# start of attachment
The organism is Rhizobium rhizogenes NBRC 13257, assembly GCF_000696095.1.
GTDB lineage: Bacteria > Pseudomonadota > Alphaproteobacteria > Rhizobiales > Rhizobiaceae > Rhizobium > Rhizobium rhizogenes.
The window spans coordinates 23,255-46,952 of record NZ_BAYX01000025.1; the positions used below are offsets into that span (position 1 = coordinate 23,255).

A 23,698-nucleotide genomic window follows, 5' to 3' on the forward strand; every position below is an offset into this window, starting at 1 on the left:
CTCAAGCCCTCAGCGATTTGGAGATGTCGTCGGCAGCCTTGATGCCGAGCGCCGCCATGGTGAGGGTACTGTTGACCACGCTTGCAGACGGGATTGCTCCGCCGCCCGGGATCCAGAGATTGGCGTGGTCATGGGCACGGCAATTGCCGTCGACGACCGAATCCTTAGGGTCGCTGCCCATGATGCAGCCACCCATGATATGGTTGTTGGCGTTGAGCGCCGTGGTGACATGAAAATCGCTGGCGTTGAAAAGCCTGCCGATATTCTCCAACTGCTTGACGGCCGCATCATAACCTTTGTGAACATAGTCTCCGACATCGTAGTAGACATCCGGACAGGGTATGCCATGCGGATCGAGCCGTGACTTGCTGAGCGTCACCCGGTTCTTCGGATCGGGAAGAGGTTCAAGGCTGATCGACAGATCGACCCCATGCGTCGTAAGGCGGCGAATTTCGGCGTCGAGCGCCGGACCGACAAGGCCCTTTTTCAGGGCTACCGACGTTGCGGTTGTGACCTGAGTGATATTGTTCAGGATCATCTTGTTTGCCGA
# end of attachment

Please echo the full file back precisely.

The organism is Rhizobium rhizogenes NBRC 13257, assembly GCF_000696095.1.
GTDB lineage: Bacteria > Pseudomonadota > Alphaproteobacteria > Rhizobiales > Rhizobiaceae > Rhizobium > Rhizobium rhizogenes.
The window spans coordinates 23,255-46,952 of record NZ_BAYX01000025.1; the positions used below are offsets into that span (position 1 = coordinate 23,255).

A 23,698-nucleotide genomic window follows, 5' to 3' on the forward strand; every position below is an offset into this window, starting at 1 on the left:
CTCAAGCCCTCAGCGATTTGGAGATGTCGTCGGCAGCCTTGATGCCGAGCGCCGCCATGGTGAGGGTACTGTTGACCACGCTTGCAGACGGGATTGCTCCGCCGCCCGGGATCCAGAGATTGGCGTGGTCATGGGCACGGCAATTGCCGTCGACGACCGAATCCTTAGGGTCGCTGCCCATGATGCAGCCACCCATGATATGGTTGTTGGCGTTGAGCGCCGTGGTGACATGAAAATCGCTGGCGTTGAAAAGCCTGCCGATATTCTCCAACTGCTTGACGGCCGCATCATAACCTTTGTGAACATAGTCTCCGACATCGTAGTAGACATCCGGACAGGGTATGCCATGCGGATCGAGCCGTGACTTGCTGAGCGTCACCCGGTTCTTCGGATCGGGAAGAGGTTCAAGGCTGATCGACAGATCGACCCCATGCGTCGTAAGGCGGCGAATTTCGGCGTCGAGCGCCGGACCGACAAGGCCCTTTTTCAGGGCTACCGACGTTGCGGTTGTGACCTGAGTGATATTGTTCAGGATCATCTTGTTTGCCGA